If You Want it Green, There’s a Way

Mr. Arn,  a Butch Cafe regular,  posted this comment yesterday:

Hi Butch,
Yes, I agree. We have to do something. The problem is what is something. Should we plant trees? Where? Should we do something about the garbage, but how?

I know that some of you also harbor the same questions so I am posting here (sans express permission) an article from last month’s Discovery Magazine.  I took this into consideration when we planned for our Family Christmas this year and I promise to push this agenda to the organizers of the other parties that I’d be attending this Christmas Season.  Needless to say, this will also affect the things I’d be giving away as gifts henceforth this Christmas.  I urge you as well to start greening your ways.  It may not seem comfortable at first and it takes a lot of getting used to.  But if it’s a better and greener world that we desire the call to action is a change of mind and lifestyle.  No more, no less.



Join the Green Party

Throwing a party?  Make it environmentally friendly.  Far too much waste is generated through thrown-out leftovers and disposable party products.


Instead of serving food and drinks in polystyrene or paper cups and plates, use ceramic, glass, or melamine.  These can be bought cheaply at a thrift store or even rented.  Have someone help with the washing up, or encourage partygoers to wash their own dishes.  Or hire the services of a caterer that takes all the dirty dishes back and off your hands.


Instead of having a barbecue (heavy on charcoal) with air-flown meat (heavy on fuel consumption), switch to potluck parties where guests each bring a plate, ideally using sustainably grown vegetables or meat from local farms.  And opting for organic meat, wine, and beer helps reduce the consumption of pesticides, chemical additives, and antibiotics.  To prevent food wastage, plan for 70-80 percent of the estimated turnout, and have takeaway bags (or better still, reusable containers) ready for leftovers.


Screen an educational documentary on wildlife preservation, or even invite a conservationist to present a talk or slide show.  For music, include local musicians, records, or world music albums to keep cultural heritages alive.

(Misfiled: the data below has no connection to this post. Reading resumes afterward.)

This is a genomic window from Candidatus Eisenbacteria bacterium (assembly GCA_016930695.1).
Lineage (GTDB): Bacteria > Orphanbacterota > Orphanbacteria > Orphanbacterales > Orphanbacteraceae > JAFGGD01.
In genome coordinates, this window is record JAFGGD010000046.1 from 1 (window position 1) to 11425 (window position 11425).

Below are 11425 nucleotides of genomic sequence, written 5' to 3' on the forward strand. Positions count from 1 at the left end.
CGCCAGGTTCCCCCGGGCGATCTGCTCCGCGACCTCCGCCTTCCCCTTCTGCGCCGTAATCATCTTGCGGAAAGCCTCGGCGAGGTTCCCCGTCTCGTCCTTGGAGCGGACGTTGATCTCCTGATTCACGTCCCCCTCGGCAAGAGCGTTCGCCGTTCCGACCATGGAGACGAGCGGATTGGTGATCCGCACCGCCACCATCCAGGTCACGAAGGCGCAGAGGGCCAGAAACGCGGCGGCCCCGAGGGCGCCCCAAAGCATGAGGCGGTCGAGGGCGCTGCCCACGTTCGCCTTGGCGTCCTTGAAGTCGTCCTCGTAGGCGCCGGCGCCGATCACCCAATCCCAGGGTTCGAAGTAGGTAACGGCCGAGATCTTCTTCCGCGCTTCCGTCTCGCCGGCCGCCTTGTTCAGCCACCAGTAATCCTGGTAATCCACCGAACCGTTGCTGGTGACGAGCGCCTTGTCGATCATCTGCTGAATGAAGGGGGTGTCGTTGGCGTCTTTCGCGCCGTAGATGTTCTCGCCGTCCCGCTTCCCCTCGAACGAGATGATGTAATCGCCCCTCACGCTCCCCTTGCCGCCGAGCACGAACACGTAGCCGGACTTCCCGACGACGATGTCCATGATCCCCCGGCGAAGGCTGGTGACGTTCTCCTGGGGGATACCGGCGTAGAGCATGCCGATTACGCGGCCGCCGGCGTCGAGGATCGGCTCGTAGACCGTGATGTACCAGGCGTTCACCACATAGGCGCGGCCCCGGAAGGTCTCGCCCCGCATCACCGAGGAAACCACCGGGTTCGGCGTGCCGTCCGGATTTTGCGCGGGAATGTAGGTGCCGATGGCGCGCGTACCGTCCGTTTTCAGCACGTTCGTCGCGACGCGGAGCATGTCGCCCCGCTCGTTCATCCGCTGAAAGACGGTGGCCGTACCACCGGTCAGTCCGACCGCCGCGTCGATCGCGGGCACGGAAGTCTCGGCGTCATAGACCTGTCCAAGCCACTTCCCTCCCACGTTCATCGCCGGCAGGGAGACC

As a host, tell guests your wish list.  This prevents wastage of unwanted products and packaging.  If your list is expensive, have your guests share the cost.  If you don’t need or expect a gift, ask for donations to a good cause.


Balloons are pretty but they’re a health hazard.  Made of synthetic latex, they gice off noxious fumes when burnt.  When released, they eventually fall into rivers, seas, and nature reserves, causing pollution and animal hazards– for example. turtles mistake deflated balloons for jellyfish, swallow them, and choke to death.  Get biodegradable latex balloons made from natural products, and compost-used ones.  Avoid helium balloons, as helium is better reserved for scientific purposes.


Make decorations from recycled materials such as wrappers, fabric, leaves, or flowers.  Displaying children’s crafts is a winner at children’s parties.


Provide boxes with labels for sorting and recycling, and abother box or bucket for waste that can be composted.


Outdoor parties are cool as they can be held with natural light.  While for indoor ones you can use low-powered lighting such as LED, saving precious energy.  Projecting messages onto a plain background or screening patterns and photos saves material costs as well as the waste from banners.  If you like candles, use soy-based ones which, unlike paraffin candles, emit very little carbon and soot.


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